Counsel's Corner: Limit your attorney fees with limited scopes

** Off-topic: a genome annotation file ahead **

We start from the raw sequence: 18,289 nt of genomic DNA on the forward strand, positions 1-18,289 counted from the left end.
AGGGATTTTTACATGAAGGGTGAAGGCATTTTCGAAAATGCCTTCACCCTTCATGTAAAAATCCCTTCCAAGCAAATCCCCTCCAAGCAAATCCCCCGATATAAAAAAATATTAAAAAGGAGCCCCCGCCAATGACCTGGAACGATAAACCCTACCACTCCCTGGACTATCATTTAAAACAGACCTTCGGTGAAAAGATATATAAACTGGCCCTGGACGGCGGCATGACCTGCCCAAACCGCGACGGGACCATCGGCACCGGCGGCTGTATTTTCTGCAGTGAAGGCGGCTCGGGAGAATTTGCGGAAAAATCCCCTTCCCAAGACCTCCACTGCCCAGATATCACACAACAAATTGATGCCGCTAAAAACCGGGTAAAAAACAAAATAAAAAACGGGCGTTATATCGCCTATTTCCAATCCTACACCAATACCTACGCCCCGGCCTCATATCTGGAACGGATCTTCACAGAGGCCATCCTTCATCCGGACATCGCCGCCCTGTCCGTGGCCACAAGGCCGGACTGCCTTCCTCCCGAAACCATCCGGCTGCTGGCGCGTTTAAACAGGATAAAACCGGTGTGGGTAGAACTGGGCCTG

With no end of the economic downturn in sight the number of people serving as their own lawyers is on the rise across the country, and these cases are no longer limited to uncontested divorces and small claims. Even people embroiled in child custody battles, potentially devastating lawsuits and bankruptcies are representing themselves.This trend has resulted in court systems being bogged down with filings from people unfamiliar with legal procedure. Moreover, some of these pro per litigants, as they are known, are making mistakes with expensive and long-lasting consequences - perhaps confirming the old saying that he who represents himself has a fool for a client. I have been in court on a number of occasions and have witnessed cases in which parents have lost custody disputes because they were unfamiliar with such legal standards as burden of proof and how to present their case before the Court. While the fees lawyers charge vary widely, the average hourly rate ranges from around $260 to more than $400 in California, depending on what legal issue they are helping you with. With legal fees this high and unaffordable for some people it is not surprising that about 80 percent of people in California represent themselves in civil family law cases - such as divorce, custody and domestic violence cases - according to the Self-Represented Litigation Network. In San Diego alone, the number of divorce filings involving at least one person not represented by a lawyer rose from 46 percent in 1992 to 77 percent in 2000. The result also leaves the Courts absolutely inundated with people who do not understand the procedures, it is a disaster for high-volume courts, because an inordinate amount of their clerks' time is spent trying to make sure that the procedures are correctly followed. In California many Courts offer self-help Web sites or desks at court offices that offer standard legal forms for such things as simple divorces. In some Courts, volunteer lawyers are made available to give legal advice to those who cannot afford an attorney. The legal profession may not like the trend but realizes it is here to stay, and has gotten behind the effort. The American Bar Association is encouraging states to set up self-help desks and adopt standard forms. Also, a majority of states have amended their attorney ethics rules to promote a growing practice known as "unbundling," (also known as "Limited Scope Representation") in which a lawyer handles just part of a contract, lawsuit, divorce or other litigation for a small fee, rather than taking on the entire case. The ethics rules have been changed to make it clear that lawyers can do this without being held responsible for the entire case. That can ease their fears of being sued for malpractice. If you choose to handle your case this way, remember that communication and teamwork is the key to success in limited scope representation cases. You must make sure to discuss your legal matter with the attorney in detail and ask questions about issues that are not clear to you. Remember that you and your attorney must have a clear understanding of each others' assignments. The benefit to you is that you can use your litigation budget best by doing the simpler parts of the case yourself and focusing the attorney's time on the complicated tasks that you do not think you can do effectively yourself. This way you keep greater control of your case than if the attorney was handling the entire case. Remember that the attorney has had the education and experience to work on the more technical parts of your case, guide you throughout the court process, and spot important legal issues that you may not see on your own. There are special forms and service contracts that have to be used by you and your attorney when you agree to limited scope representation. You can always agree to increase or change the scope of representation between the two of you at any time. A special notice has to be filed in the case to inform the court and the other party of the limited scope representation if the attorney is going to appear in the case for you [Form FL-950, Notice of Limited Scope Representation]. To find a lawyer who is willing to help you in a limited scope manner, you may contact the Lawyer Referral Service. If you already know a lawyer that you would like to hire, ask him/her about a limited scope representation arrangement. The purpose of this column is to provide general information on the law, which is subject to change. It is not legal advice. Consult a lawyer if you have a specific legal problem. ********** Published: March 6, 2009 - Volume 7 - Issue 46